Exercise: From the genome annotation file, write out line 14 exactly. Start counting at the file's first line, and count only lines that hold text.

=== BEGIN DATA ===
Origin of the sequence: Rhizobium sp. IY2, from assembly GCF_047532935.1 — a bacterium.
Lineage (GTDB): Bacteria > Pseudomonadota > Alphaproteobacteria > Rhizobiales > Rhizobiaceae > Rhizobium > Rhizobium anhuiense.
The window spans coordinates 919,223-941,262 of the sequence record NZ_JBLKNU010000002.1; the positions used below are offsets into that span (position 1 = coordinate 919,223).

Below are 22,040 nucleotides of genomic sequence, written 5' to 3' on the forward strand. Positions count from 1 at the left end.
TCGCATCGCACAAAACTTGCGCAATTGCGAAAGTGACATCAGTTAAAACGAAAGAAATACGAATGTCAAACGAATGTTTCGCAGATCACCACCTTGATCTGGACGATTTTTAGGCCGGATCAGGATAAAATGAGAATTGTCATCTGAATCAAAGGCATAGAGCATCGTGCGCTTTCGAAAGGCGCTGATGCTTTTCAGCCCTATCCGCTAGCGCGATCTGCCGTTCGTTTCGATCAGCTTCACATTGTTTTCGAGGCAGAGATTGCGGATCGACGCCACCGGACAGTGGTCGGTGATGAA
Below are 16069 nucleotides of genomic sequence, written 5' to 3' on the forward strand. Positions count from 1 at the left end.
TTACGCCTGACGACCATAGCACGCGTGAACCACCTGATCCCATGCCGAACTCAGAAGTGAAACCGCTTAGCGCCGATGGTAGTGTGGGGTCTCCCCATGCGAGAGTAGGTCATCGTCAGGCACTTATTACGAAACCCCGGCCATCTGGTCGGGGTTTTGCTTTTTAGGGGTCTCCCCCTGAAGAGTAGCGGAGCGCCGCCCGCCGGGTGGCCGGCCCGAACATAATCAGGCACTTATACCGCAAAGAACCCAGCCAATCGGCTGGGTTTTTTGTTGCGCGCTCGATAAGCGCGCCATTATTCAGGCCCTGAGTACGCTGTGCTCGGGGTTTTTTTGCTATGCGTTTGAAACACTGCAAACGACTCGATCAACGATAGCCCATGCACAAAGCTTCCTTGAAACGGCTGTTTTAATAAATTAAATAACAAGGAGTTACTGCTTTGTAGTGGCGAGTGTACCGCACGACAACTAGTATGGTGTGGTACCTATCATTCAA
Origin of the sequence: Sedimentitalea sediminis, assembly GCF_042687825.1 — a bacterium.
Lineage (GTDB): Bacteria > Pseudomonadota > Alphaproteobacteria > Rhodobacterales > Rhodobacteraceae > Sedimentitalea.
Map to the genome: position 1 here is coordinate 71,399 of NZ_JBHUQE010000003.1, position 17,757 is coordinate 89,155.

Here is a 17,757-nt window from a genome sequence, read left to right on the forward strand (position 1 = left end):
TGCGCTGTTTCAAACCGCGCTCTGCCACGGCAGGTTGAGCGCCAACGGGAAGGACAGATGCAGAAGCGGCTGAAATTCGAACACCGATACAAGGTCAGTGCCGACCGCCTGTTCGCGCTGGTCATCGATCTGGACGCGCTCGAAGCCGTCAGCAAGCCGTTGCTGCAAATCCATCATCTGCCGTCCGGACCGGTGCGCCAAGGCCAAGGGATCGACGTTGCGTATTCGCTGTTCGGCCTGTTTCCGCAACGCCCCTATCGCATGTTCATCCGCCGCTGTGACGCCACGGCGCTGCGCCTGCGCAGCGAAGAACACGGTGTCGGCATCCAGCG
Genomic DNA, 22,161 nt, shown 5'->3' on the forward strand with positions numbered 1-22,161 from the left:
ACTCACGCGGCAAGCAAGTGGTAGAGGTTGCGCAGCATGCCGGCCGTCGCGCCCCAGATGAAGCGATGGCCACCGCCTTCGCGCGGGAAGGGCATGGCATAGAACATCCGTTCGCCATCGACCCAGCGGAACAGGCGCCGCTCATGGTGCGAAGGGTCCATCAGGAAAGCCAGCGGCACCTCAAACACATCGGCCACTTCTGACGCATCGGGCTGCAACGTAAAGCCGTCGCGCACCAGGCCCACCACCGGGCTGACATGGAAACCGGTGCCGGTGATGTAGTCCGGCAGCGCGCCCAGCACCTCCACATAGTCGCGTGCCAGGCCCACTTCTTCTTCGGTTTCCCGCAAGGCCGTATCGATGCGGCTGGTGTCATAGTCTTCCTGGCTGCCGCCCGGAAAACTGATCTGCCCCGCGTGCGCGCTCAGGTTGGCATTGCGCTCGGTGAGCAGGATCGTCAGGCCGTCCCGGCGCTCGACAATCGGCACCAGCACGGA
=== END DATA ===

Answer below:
ACTCACGCGGCAAGCAAGTGGTAGAGGTTGCGCAGCATGCCGGCCGTCGCGCCCCAGATGAAGCGATGGCCACCGCCTTCGCGCGGGAAGGGCATGGCATAGAACATCCGTTCGCCATCGACCCAGCGGAACAGGCGCCGCTCATGGTGCGAAGGGTCCATCAGGAAAGCCAGCGGCACCTCAAACACATCGGCCACTTCTGACGCATCGGGCTGCAACGTAAAGCCGTCGCGCACCAGGCCCACCACCGGGCTGACATGGAAACCGGTGCCGGTGATGTAGTCCGGCAGCGCGCCCAGCACCTCCACATAGTCGCGTGCCAGGCCCACTTCTTCTTCGGTTTCCCGCAAGGCCGTATCGATGCGGCTGGTGTCATAGTCTTCCTGGCTGCCGCCCGGAAAACTGATCTGCCCCGCGTGCGCGCTCAGGTTGGCATTGCGCTCGGTGAGCAGGATCGTCAGGCCGTCCCGGCGCTCGACAATCGGCACCAGCACGGA